Monday, 11 May 2020

Businesses need clear guidance on lifting the lockdown, not waffle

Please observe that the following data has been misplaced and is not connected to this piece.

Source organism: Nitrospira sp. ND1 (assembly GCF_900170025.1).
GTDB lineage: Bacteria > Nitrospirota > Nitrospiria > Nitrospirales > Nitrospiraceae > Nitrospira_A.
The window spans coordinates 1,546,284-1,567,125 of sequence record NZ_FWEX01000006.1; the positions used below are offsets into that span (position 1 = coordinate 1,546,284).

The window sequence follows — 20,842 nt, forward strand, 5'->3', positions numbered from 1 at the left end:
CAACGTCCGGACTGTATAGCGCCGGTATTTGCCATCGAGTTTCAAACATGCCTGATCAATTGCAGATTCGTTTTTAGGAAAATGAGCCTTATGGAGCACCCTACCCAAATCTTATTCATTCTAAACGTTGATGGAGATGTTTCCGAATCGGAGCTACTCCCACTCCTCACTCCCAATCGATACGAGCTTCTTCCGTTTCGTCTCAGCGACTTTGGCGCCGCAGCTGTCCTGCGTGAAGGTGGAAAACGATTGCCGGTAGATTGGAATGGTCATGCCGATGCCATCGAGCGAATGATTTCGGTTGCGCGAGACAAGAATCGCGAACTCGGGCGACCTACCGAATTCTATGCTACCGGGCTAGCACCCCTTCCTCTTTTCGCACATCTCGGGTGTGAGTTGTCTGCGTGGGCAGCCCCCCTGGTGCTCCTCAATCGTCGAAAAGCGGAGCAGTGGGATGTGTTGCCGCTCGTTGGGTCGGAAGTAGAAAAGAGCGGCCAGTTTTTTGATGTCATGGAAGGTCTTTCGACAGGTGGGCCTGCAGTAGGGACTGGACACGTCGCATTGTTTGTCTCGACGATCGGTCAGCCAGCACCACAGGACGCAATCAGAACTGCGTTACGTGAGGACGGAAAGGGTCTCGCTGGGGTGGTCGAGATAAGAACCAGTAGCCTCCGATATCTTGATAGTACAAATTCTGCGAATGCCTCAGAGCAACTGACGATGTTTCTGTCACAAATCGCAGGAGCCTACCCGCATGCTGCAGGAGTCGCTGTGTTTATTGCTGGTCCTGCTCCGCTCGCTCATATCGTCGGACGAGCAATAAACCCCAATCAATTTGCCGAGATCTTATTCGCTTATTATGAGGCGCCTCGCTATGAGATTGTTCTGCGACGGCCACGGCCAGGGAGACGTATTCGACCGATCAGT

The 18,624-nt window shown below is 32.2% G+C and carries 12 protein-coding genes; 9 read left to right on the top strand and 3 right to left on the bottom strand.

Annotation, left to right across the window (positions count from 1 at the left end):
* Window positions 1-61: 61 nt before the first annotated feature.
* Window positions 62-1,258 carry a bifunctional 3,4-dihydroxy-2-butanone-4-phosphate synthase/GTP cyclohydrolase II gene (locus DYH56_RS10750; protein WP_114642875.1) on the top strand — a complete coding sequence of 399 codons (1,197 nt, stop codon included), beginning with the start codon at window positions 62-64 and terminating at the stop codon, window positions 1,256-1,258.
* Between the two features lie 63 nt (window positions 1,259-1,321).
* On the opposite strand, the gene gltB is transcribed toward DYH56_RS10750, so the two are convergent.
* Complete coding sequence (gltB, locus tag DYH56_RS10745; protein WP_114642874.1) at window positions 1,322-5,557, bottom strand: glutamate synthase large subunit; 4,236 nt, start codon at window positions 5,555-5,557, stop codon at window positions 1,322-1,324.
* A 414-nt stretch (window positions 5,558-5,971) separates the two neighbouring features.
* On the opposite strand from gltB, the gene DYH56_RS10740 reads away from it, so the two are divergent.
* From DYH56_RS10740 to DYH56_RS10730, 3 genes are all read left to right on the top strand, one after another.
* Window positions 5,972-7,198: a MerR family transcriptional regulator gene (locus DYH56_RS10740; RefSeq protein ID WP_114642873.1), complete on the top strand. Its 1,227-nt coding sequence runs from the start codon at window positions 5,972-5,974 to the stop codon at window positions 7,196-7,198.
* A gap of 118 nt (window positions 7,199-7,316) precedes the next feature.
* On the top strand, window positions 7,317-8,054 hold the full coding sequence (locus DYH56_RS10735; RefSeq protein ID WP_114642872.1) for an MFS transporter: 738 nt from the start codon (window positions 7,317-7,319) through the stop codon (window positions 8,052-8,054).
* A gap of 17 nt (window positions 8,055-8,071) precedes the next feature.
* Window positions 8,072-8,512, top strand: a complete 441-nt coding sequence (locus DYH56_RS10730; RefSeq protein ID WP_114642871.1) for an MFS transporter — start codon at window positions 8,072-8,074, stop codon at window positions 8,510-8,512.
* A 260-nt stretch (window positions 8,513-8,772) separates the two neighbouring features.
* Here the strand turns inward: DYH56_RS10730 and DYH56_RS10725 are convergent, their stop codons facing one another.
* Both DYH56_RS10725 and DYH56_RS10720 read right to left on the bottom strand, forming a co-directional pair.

There are enough armchair experts pontificating on what Boris should or shouldn't do for the country. As I'm not an expert, I have refrained from getting too involved in writing lengthy tomes on my blog on how the country should be run in these difficult times. However, I run a business. I have twelve people who work for me. I have over 6,000 regular customers, all of whom see making music as a central part of their lives. Many live in flats, so cannot make the noise they need to (especially drummers), without driving the neighbours mad. We closed our business when the government introduced the lockdown. We were given no notice of the closure. We had to make all sorts of major decisions on the hoof. I had a couple of sleepless nights, working out what is the best for all. Now all of our staff apart from two are on furlough. When you have spent 40 years building a business, finding out you will have zero income for months on end is a very difficult situation to plan for. Fortunately schemes such as the furlough have lessened the blow for our staff. But now it appears we are planning to come out of the lockdown. Whilst to some extent, I can forgive Boris the panicky way he brought the lockdown in, as he was metaphorically caught with his pants down by the virus, they've had two months to plan the end of it. The roadmap should be clear and the timescales easy to understand. If they have to caveat it for unknowns, then fine, but give us some proper idea of when and how we can open. To me, the announcement last night was flawed in several ways, from the business perspective. The message wasn't clear. The timing, 7pm on a Sunday was quite unhelpful, giving some businesses less than 12 hours to prepare for a return to work. There was no clear roadmap of the wider lifting. The colour coded phasing was all very well, but the criteria could and should be clearly spelled out. What is the R rate for each phase. How many people can be infected before it is safe. When will the apps, the testing and the PPE be sorted out. Personally, I think that with chaos in the testing and PPE sector, we are not ready. Boris has stated that we need capacity in the NHS to deal with it. Without PPE and testing for everyone who needs it, we are clearly not there. This isn't a criticism, it's a statement of fact.